return null;
 }
}

You do not need to know exactly how each function/property works but the role of each would be the following:

<u>game</u> - the current game to display

<u>gameId</u> - the id of the current game

<u>_gameSub </u>- the subscription that listens to the ‘game’ event

<u>currentPlayerName </u>- the name of the player on the current client

<u>winner </u>- the player that wins the game

<u>setPlayerName()</u> - sets the player name based on the value in the input box

<u>joinGame()</u> - emits the joinGame event using the game service

<u>playGame()</u> - emits the playGame event using the game service

<u>checkStateForWin()</u> - checks if the current state has a winner

As you might have guessed by now, the _gameSub will trigger whenever the express app sends the game event. This will update the current game to display and replace whatever gameId was sent. It also checks for the state of the game whether there is a winner already or not (which it shows to the UI). We haven’t added the joinGame and playGame event listeners yet to the express app but you should have learned everything you need to make them.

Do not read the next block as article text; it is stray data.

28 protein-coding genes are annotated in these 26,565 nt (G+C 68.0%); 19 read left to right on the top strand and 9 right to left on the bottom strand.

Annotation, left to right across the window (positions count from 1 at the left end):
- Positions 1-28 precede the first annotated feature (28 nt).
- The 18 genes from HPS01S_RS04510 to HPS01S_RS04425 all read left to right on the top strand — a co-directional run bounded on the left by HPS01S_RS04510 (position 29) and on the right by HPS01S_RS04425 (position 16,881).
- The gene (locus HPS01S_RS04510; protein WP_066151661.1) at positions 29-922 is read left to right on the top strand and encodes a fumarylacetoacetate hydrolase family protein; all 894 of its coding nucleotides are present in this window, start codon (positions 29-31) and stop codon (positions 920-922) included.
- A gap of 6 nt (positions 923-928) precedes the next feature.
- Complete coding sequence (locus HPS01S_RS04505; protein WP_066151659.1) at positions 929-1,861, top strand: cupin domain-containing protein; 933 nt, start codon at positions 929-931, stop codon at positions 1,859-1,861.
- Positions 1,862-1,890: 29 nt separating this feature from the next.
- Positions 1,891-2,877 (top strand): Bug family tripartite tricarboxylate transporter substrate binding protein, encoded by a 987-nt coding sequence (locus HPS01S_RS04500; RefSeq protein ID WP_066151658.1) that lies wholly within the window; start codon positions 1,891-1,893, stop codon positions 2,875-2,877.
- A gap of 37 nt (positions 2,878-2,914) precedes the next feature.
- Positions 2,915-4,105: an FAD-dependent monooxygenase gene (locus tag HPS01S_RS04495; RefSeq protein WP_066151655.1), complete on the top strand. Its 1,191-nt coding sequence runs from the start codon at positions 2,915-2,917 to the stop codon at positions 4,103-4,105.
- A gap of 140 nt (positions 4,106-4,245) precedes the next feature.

In our express app, add these event listeners:

 socket.on('joinGame', (event) =&gt; {
   // only add up to 2 players
   if (games[event.gameId].players.length &lt; 2) {
     games[event.gameId].players.push(event.playerName);
   }

   // send new game info
   const newGame = {};
   newGame[event.gameId] = games[event.gameId];
   socket.emit('game', newGame);
 });

 socket.on('playGame', (event) =&gt; {
   const gameId = event.gameId;
   const playerName = event.playerName;
   const positionX = event.x;
   const positionY = event.y;

   // position must be empty and players must be 2
   if (games[gameId].state[positionX][positionY] === 0 &amp;&amp; games[gameId].players.length === 2) {
     // player 1 made move
     if (games[gameId].players[0] === playerName) {